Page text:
Call’s perpetual scowl, messy black hair, and suspicious gray eyes were well known to his neighbors. He liked to skateboard, although it had taken him a while to get the hang of it; several cars still bore dings from some of his earlier attempts. He was often seen lurking outside the windows of the comic book store, the arcade, and the video game store. Even the mayor knew him. It would have been hard to forget him after he’d snuck past the clerk at the local pet store during the May Day Parade and taken a naked mole rat destined to be fed to a boa constrictor. He’d felt sorry for the blind and wrinkly creature that seemed unable to help itself — and, in the name of fairness, he’d also released all the white mice who would have been next on the snake’s dinner menu.
He’d never expected the mice to run amok under the feet of the paraders, but mice aren’t very smart. He also hadn’t expected the onlookers to run from the mice, but people aren’t too smart either, as Call’s father had explained after it was all over. It wasn’t Call’s fault that the parade had been ruined, but everyone — especially the mayor — acted like it was. On top of that, his father had made Call give back the mole rat.
Call’s father didn’t approve of stealing.
As far as he was concerned, it was almost as bad as magic.
Callum fidgeted in the stiff chair in front of the principal’s office, wondering if he’d be back at school tomorrow and if anyone would miss him if he wasn’t. Again and again, he went over all the various ways he was supposed to mess up on the mage’s test — ideally, as spectacularly as possible. His dad had listed the options for failure again and again:
Make your mind totally blank. Or concentrate on something that’s the opposite of what those monsters want. Or focus your mind on someone else’s test instead of your own
. Call rubbed his calf, which had been stiff and painful in class that morning; it was that way sometimes. The taller he grew, the more it seemed to hurt. At least the physical part of the mage’s test — whatever it was — would be easy to fail.
Just down the hall, he could hear other kids in gym class, their sneakers squeaking on the shining wood of the floor, their voices raised as they shouted taunts to one another. He wished just once that he got to play. He might not have been as fast as other kids or as able to keep his balance, but he was full of restless energy. He was exempt from a gym requirement because of his leg; even in elementary school, when he’d tried to run or jump or climb at recess, one of the monitors would come over and remind him that he needed to slow down before he hurt himself. If he kept at it, they would make him come inside.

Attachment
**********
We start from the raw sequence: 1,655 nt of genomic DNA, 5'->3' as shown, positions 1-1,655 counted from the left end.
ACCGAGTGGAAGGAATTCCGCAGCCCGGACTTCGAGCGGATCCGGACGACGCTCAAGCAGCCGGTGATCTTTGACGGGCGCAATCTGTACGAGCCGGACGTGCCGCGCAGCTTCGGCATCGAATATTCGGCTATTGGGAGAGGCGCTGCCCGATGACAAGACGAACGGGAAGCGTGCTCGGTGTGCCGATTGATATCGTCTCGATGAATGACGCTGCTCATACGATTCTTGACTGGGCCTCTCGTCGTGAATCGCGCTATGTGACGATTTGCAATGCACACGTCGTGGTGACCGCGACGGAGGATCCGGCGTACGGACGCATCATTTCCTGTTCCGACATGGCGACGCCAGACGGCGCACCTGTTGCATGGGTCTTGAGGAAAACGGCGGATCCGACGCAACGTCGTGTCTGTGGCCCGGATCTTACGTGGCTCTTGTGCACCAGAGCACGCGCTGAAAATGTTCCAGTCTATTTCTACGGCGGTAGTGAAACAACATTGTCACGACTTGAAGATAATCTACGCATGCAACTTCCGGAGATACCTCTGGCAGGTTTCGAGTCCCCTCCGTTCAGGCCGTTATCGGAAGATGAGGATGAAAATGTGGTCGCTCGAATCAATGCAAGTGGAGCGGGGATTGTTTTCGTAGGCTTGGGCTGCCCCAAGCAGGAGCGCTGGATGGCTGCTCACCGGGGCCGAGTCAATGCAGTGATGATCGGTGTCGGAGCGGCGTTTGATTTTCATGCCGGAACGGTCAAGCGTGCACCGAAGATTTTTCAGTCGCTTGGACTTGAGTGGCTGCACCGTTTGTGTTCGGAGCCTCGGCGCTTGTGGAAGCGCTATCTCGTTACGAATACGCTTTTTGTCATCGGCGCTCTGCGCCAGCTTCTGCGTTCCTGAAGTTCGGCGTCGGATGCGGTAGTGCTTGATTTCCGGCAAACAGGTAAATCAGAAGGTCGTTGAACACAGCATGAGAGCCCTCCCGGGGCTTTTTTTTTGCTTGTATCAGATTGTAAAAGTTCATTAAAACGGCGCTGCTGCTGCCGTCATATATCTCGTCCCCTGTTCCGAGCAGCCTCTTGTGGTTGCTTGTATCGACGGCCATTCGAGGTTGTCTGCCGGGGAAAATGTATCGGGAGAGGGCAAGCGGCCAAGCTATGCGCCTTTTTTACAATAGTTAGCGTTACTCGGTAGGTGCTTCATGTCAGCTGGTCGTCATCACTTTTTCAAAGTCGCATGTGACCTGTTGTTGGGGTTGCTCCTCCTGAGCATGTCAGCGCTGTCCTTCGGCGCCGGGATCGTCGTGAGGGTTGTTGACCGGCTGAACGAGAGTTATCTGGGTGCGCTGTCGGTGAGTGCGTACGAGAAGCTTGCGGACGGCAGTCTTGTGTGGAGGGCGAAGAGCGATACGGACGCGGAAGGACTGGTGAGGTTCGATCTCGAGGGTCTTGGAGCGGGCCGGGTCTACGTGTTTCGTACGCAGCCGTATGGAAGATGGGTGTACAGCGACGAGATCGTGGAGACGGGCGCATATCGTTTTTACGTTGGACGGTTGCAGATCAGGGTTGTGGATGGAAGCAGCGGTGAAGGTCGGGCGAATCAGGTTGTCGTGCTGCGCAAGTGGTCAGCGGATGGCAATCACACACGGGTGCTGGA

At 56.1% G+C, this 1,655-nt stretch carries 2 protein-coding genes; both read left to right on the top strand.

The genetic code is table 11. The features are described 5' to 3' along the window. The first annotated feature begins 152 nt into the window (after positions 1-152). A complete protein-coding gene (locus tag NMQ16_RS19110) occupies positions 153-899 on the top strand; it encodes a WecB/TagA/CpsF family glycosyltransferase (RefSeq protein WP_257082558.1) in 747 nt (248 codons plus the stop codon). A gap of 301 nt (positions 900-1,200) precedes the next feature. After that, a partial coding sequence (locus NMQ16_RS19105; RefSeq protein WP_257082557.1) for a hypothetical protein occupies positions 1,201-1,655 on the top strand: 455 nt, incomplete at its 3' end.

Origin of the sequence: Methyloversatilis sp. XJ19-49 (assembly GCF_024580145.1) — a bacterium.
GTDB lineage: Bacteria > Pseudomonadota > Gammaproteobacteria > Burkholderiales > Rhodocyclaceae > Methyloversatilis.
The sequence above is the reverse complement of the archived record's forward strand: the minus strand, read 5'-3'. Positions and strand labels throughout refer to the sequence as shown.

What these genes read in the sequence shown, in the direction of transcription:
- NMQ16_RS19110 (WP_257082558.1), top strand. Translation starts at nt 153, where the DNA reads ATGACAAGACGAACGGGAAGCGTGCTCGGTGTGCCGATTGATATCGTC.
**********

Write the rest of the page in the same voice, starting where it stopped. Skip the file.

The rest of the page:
As though a couple of bruises were the most awful thing that could happen to someone. As though his leg was going to get worse.
Call sighed and stared out through the glass doors of the school to where his father would be pulling up soon. He owned the kind of car you couldn’t miss, a 1937 Rolls-Royce Phantom, painted bright silver. Nobody else in town had anything like it. Call’s father ran an antique store on Main Street called Now and Again; there was nothing he liked more than taking old broken things and making them look shiny and new. To keep the car running, he had to tinker with it almost every weekend. And he was constantly asking Call to wash it and put some kind of weird old car wax on it, to keep it from rusting.
The Rolls-Royce worked perfectly … unlike Call. He looked down at his sneakers as he tapped his feet against the floor. When he was wearing jeans like this, you couldn’t tell there was anything wrong with his leg, but you could sure tell the minute he stood up and started walking. He’d had surgery after surgery since he was a baby, and all sorts of physical therapy, but nothing had really helped. He still walked with a sliding limp, like he was trying to get his footing on a boat that was rolling from side to side.